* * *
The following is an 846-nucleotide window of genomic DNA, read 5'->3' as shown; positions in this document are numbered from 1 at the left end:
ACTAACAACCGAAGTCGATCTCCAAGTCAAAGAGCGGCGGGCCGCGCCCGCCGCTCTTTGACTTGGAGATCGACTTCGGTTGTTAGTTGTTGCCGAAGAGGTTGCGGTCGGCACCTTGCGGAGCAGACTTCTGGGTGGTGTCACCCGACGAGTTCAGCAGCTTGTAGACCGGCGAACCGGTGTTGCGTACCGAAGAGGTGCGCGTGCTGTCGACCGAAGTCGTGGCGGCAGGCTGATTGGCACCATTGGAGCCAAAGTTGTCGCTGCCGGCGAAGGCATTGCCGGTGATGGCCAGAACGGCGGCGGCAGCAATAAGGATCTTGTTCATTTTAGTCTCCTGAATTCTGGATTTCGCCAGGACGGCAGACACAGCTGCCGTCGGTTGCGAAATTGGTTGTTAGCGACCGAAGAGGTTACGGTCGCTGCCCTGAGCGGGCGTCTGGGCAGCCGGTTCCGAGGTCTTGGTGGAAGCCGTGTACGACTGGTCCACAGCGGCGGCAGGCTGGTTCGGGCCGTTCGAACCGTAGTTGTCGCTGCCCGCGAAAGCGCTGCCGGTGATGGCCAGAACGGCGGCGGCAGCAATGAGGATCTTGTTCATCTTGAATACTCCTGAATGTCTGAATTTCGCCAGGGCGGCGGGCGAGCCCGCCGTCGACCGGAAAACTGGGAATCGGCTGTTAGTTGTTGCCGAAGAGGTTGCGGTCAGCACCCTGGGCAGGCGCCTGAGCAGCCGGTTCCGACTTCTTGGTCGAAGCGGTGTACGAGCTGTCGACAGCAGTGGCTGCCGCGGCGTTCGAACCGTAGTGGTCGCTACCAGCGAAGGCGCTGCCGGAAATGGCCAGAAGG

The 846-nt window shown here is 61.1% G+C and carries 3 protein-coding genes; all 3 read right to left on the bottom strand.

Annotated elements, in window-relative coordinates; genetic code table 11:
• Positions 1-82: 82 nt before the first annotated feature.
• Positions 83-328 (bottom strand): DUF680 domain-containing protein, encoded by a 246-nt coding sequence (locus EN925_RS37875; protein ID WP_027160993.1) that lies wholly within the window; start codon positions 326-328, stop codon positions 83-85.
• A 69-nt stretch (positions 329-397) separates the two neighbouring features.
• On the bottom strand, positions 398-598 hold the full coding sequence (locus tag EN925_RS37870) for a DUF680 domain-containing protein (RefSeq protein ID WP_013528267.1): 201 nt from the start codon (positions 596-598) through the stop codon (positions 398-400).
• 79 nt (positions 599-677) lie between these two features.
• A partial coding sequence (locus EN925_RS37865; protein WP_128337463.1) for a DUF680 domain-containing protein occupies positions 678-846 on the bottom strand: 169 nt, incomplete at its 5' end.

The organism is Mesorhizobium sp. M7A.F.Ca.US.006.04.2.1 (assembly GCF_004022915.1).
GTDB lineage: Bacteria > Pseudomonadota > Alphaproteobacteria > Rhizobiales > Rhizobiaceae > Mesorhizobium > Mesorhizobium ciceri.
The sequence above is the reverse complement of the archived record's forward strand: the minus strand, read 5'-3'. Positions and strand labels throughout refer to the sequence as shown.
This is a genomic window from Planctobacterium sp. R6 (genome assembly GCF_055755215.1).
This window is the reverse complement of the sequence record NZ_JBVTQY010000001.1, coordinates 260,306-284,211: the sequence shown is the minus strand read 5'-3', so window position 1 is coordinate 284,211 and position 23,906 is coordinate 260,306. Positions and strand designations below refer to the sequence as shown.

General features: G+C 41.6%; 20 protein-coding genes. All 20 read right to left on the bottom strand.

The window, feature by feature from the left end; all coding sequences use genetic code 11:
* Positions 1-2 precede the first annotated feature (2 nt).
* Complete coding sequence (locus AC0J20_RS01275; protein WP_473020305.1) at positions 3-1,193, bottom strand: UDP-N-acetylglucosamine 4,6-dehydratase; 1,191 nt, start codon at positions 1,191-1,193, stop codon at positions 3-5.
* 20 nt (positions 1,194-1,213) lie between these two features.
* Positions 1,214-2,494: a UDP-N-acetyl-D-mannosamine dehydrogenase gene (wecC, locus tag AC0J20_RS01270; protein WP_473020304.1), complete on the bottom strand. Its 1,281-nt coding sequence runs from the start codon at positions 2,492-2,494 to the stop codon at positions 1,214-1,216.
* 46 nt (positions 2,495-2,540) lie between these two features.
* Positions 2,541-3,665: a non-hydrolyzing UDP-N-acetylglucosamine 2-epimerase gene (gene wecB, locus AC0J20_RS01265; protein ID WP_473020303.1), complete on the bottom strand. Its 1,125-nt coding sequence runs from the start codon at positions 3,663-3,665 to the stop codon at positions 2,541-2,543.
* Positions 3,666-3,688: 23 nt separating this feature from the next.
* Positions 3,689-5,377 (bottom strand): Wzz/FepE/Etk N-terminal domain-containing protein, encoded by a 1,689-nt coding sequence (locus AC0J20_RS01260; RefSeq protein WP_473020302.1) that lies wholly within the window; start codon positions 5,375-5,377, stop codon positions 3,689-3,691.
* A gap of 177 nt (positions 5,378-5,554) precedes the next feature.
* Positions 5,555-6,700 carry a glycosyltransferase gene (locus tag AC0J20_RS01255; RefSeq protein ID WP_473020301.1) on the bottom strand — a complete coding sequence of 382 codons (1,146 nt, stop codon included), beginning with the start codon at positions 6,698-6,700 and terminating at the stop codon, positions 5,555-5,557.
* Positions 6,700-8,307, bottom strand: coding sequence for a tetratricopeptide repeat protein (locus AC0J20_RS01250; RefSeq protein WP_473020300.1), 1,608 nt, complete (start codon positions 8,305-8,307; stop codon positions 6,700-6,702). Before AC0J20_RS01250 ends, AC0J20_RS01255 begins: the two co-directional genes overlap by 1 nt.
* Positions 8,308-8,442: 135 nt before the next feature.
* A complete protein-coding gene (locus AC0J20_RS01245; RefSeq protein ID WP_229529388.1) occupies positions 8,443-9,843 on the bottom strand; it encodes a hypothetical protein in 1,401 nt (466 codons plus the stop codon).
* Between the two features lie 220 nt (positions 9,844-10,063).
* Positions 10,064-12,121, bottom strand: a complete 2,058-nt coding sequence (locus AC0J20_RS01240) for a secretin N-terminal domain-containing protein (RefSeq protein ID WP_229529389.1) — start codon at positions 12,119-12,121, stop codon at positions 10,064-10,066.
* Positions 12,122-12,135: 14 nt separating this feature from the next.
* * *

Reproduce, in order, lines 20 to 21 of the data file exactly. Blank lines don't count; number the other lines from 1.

* 20 nt (positions 1,194-1,213) lie between these two features.
* Positions 1,214-2,494: a UDP-N-acetyl-D-mannosamine dehydrogenase gene (wecC, locus tag AC0J20_RS01270; protein WP_473020304.1), complete on the bottom strand. Its 1,281-nt coding sequence runs from the start codon at positions 2,492-2,494 to the stop codon at positions 1,214-1,216.